Clinton Boys

Australian software engineer and mathematician, living in London.

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I was recently re-reading some fantastic course notes by the peerless Terence Tao on basic statistics from a fairly high mathematical standpoint as I wanted a quick refresher on a couple of things, and came across a very nice connection between two important and beautiful results which are fundamental to statistics and machine learning.

The weak law of large numbers

The weak law of large numbers is an important theorem in statistics which underpins a lot of analysis and model-building. It tells us that the sample mean of independently, identically distributed random variables converges in probability to the expected value, with very weak assumptions on the random variable itself. This allows us to “assume normality” in a large number of cases, and lets us use the power of statistical tests based on the normal distribution in a large number of contexts. If you’re not familiar with random variables, just think of rolling a dice: the weak law of large numbers tells us that if we roll a die enough times, and look at the proportion of times we rolled a 6 out of all the rolls, this proportion will approach \(\frac16\) as we roll the die more and more times.

We can state the weak law of large numbers more formally as follows. Suppose we are given a sequence \(X_1, X_2, \ldots\) of iid copies of a random variable \(X\) with expected value \(\mathbb{E}X=\mu\). If for each \(n\) we denote by \(Y_n\) the sum \(X_1+X_2+\ldots+X_n\), then the random variables \(Y_n/n\) converge in probability to \(\mu\), the true mean.

The weak law of large numbers is of enormous consolation to casino operators. Indeed, suppose that the random variable \(X\) models the result of spinning a roulette wheel. Then at any given spin, let’s denote it by \(X_i\), there is a chance of a significant loss; but over time we are guaranteed that the total loss per spin will converge to some \(\mu\), and we can calibrate the payouts accordingly so our bottom line is positive.

The curse of dimensionality

If you think about a point in space being represented by three numbers (a simple generalisation of the familiar Cartesian plane from high-school geometry), then collections of \(n\) numbers represent points in some theoretical \(n\)-dimensional space which has no spatially interpretable meaning for \(n>3\). The curse of dimensionality is a catch-all used by statisticians and mathematicians to describe a bunch of highly counterintuitive behaviours which occur at these “non-spatial” dimensions, particularly when \(n\) is very large (i.e. thousands or even millions of dimensions).

The most well-known, and most prone to cause issues, is the strange density property of high-dimensional space: in a very vague sense, paraphrasing Wikipedia, there is no space in the “middle” of a unit hypercube; and it is almost all “pushed” out to the corners. This is a weird idea, and it’s even weirder that we can use the weak law of large numbers, a concept from statistics with seemingly little relation to high-dimensional geometry, elegantly to make this notion precise.

Let’s state the connection now. Choose some quantity \(1 > \epsilon > 0\). Then for \(n\) sufficiently large, at least \(100(1-\epsilon)\%\) of the unit hypercube \([-1,1]^n\) is contained in the set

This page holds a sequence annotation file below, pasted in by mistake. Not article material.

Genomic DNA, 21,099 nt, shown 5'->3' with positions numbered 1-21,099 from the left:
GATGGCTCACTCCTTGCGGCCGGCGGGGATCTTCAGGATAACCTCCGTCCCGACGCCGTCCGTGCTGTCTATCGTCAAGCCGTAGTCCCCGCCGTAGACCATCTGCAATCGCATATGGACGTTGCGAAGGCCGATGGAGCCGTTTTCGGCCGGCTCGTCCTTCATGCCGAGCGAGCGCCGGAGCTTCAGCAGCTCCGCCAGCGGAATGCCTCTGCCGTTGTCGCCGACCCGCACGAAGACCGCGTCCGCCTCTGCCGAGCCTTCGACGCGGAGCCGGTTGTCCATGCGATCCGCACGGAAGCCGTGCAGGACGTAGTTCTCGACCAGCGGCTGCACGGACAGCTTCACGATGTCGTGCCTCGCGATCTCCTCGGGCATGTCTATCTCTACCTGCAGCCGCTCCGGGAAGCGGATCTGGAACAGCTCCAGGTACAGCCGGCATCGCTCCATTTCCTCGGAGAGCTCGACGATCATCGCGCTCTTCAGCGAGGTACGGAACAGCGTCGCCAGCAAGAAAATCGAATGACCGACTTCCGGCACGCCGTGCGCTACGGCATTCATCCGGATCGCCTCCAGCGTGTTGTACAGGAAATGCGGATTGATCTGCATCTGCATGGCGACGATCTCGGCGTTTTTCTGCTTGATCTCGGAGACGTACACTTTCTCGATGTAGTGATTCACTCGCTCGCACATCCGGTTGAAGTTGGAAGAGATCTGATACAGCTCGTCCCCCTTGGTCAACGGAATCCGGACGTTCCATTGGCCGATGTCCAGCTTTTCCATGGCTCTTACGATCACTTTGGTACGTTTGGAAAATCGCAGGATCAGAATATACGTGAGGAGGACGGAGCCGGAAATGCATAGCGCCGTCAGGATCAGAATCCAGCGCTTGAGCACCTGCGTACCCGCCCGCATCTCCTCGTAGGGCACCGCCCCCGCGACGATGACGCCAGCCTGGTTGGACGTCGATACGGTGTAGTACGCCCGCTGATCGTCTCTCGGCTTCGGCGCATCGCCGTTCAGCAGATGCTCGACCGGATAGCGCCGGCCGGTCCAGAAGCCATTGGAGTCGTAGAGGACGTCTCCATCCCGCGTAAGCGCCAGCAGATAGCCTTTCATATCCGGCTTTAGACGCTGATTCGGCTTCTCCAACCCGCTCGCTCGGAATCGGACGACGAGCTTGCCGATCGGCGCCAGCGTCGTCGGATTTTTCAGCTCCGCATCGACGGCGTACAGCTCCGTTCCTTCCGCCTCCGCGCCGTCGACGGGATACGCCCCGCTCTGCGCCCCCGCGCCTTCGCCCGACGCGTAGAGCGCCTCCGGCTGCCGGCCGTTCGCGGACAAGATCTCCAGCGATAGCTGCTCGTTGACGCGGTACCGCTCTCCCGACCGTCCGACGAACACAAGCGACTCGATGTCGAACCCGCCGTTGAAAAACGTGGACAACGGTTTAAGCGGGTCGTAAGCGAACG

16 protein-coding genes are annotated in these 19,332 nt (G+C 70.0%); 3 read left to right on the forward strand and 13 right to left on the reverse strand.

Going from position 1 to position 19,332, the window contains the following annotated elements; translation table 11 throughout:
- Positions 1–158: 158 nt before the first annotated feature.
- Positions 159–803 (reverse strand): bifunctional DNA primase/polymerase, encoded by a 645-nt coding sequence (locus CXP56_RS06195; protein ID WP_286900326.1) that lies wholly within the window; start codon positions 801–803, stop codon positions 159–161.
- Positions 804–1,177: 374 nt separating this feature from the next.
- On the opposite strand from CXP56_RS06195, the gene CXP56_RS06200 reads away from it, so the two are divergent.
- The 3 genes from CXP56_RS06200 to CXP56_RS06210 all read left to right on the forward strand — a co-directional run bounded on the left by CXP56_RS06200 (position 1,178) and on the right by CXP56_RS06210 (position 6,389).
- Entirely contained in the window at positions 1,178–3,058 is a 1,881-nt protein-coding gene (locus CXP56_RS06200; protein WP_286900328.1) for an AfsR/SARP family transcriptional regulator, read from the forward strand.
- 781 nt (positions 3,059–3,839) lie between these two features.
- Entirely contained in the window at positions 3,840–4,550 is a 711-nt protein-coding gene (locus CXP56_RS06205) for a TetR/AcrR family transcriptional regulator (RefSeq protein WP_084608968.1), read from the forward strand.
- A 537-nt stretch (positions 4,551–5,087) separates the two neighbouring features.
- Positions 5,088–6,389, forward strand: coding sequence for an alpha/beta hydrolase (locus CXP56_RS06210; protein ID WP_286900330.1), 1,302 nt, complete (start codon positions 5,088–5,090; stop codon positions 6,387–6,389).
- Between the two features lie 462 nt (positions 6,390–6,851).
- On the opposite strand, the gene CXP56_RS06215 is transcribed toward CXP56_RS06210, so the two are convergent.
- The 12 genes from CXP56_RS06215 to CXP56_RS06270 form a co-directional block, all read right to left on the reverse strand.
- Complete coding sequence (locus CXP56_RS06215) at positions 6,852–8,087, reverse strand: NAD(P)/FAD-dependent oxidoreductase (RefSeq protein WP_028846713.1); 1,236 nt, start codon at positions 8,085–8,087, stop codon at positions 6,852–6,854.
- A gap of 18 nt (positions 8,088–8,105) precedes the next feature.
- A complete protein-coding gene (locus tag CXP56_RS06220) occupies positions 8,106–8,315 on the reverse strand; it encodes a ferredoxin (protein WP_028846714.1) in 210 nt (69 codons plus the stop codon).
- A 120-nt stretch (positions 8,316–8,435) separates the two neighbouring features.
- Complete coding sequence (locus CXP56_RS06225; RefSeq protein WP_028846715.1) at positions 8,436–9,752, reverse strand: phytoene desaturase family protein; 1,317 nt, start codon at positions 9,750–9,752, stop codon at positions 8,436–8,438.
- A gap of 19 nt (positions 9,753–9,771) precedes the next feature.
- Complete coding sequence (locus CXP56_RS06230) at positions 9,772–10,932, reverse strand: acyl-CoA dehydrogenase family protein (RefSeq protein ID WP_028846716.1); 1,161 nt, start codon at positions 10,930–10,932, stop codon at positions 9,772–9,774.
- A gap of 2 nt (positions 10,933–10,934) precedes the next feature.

\[\{x\in \mathbb{R}^n\mid (1-\epsilon)\sqrt{n/3}\leq \left|x\right| \leq (1+\epsilon)\sqrt{n/3}\}.\]

This equation might be a little hard to understand at first, particularly if you have never seen a set written like this before. It’s describing the set of all points in \(n\)-dimensional space whose “distance” (denoted by the bars \(\mid\) around \(x\)) satisfies some inequality: that it is larger than what is on the left and smaller than what is on the right. Now think about what happens if we choose a very very small \(\epsilon\). So then \(1-\epsilon\) is just a tiny bit smaller than \(1\) and \(1+\epsilon\) just a tiny bit larger, and we’re saying that almost 100% of the hypercube’s volume is contained in the infinitesimally small strip of points whose distance from zero is between \((1-\epsilon)\sqrt{n/3}\) and \((1+\epsilon)\sqrt{n/3}\).


Following Terence Tao’s notes, we let \(X_1,X_2,\ldots\) be drawn uniformly from the interval \([-1,1]\) which gives a vector \((X_1,X_2,\ldots,X_n)\) uniformly distributed on \([-1,1]^n\). Their squares \(X_1^2,X_2^2,\ldots\) are also iid random variables and so if we let \(\mu\) represent the uniform measure on \([-1,1]^n\) we can compute their expectations as

\[\mathbb{E}(X_i^2) = \int_{\Omega}X_i^2d\mu = \int_{[-1,1]^n}X_i^2d\mu = 2^{-n}\int_{[-1,1]^n}x_i^2dx_1dx_2\cdots dx_n\]

since the uniform probability measure on \([-1,1]^n\) is \(2^{-n} \prod_{i=1}^n dx_i\) (since each interval has length 2). This then equals

\[2^{-n}\int_{-1}^1\int_{-1}^1\cdots\int_{-1}^1 x_i^2dx_1dx_2\cdots dx_n = \frac{1}{2} \int_{-1}^1 x_i^2 dx_i = \int_0^1 x_i^2 dx_i = \frac{1}{3}.\]

The weak law of large numbers tells us that the quantity $\frac{X_1^2+\ldots+X_n^2}{n}$ converges in probability to $\frac{1}{n}\sum_{i=1}^n\frac13=\frac13$, which means that for a given epsilon we can find $n$ such that

\[P\Bigl(\frac{X_1^2+\ldots+X_n^2}{n} - \frac13\Bigr) < \epsilon,\]

i.e. \(P(X_1^2+\ldots+X_n^2 - \frac{n}{3}) < \epsilon\), and taking square roots of both sides we see this is precisely the definition of $(X_1,\ldots,X_n)$ lying in the region described above.